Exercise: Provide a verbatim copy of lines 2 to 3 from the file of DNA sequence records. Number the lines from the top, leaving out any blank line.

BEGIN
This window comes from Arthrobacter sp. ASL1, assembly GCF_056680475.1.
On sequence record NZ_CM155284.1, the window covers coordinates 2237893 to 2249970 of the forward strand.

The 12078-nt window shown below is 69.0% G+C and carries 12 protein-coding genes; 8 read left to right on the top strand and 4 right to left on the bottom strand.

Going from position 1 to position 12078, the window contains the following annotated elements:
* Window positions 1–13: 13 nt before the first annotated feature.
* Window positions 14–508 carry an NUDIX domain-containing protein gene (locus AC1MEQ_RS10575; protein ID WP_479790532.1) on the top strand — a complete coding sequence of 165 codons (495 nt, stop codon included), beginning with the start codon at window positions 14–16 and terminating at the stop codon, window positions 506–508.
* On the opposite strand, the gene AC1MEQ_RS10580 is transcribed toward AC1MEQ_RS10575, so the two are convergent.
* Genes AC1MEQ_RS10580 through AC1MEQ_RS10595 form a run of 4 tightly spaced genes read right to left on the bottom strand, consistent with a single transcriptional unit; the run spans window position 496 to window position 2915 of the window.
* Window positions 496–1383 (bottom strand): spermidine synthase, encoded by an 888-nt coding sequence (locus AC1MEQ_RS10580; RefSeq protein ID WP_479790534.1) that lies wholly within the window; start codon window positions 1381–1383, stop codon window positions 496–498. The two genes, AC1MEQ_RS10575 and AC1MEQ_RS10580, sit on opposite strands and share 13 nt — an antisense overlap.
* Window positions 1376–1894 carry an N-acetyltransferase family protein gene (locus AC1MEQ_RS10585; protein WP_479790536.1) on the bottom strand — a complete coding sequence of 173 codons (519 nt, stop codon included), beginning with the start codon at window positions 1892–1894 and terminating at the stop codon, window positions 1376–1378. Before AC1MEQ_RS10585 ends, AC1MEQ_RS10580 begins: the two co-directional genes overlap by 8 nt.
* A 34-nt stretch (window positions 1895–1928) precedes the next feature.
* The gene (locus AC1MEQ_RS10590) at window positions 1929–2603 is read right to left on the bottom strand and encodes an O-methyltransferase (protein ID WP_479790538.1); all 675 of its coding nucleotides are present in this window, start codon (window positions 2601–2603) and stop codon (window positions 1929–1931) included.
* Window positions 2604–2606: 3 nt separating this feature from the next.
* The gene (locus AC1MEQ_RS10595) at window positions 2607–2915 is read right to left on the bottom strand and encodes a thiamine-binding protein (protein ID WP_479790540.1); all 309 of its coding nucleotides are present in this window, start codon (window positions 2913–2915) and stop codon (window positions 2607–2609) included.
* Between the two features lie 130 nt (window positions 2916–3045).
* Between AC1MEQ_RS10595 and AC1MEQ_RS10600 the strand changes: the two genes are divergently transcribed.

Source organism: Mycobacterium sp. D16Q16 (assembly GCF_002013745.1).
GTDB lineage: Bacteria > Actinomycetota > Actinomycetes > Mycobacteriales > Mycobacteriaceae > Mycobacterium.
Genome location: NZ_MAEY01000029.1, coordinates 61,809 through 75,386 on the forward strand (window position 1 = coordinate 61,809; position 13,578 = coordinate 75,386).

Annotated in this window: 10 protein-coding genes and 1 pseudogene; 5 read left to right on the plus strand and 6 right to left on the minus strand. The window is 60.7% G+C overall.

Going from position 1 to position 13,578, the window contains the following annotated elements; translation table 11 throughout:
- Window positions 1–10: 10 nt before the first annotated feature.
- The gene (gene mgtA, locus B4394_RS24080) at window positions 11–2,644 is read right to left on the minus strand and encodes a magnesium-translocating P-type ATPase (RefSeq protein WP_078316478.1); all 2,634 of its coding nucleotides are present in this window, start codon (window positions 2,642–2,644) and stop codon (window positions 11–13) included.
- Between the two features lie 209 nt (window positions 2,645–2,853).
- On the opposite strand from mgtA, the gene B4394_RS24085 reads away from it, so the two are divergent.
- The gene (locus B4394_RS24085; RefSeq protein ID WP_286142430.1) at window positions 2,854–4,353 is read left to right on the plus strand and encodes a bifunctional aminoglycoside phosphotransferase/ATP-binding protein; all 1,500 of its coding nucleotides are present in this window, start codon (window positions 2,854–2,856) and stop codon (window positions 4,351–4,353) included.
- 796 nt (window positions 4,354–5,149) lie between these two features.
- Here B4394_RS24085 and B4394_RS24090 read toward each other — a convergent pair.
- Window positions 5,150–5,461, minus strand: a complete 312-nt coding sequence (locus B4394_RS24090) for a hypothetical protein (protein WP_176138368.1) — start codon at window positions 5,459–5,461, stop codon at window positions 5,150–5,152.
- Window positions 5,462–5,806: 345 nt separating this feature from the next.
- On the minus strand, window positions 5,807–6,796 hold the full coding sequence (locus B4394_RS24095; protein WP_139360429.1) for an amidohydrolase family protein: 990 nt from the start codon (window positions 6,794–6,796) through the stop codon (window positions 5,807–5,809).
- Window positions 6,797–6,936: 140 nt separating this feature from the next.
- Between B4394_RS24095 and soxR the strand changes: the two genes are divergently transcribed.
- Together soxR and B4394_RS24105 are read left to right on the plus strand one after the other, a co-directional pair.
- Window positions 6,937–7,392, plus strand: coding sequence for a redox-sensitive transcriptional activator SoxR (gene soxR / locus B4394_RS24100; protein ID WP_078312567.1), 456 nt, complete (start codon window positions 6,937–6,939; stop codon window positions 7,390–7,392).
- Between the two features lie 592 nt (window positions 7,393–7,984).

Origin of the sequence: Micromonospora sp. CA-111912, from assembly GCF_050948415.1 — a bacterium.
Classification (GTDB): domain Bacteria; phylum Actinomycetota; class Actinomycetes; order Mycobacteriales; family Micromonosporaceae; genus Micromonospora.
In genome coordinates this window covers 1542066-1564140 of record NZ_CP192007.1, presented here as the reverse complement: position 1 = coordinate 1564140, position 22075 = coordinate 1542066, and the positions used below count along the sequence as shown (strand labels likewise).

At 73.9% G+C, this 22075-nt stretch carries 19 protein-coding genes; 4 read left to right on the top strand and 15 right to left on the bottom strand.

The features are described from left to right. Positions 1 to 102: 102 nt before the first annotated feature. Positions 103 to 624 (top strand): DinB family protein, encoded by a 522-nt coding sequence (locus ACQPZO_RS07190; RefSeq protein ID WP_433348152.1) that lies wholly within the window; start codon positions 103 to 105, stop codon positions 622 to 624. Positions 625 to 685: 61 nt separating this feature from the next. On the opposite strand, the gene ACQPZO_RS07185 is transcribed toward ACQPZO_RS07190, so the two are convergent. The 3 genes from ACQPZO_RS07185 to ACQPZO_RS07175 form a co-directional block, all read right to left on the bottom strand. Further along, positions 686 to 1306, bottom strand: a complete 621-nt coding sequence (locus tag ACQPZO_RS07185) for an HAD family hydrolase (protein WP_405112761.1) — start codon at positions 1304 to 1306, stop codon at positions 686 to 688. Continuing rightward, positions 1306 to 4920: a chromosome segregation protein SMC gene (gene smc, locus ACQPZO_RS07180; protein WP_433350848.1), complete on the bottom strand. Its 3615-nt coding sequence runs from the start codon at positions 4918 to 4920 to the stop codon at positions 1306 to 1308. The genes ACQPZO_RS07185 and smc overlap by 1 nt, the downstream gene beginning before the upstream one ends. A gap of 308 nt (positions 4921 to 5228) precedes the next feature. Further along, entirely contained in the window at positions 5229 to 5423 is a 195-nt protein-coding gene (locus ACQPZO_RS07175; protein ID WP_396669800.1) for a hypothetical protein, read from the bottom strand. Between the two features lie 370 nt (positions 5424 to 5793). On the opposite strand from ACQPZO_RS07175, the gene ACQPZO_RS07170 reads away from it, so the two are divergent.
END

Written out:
On sequence record NZ_CM155284.1, the window covers coordinates 2237893 to 2249970 of the forward strand.

The 12078-nt window shown below is 69.0% G+C and carries 12 protein-coding genes; 8 read left to right on the top strand and 4 right to left on the bottom strand.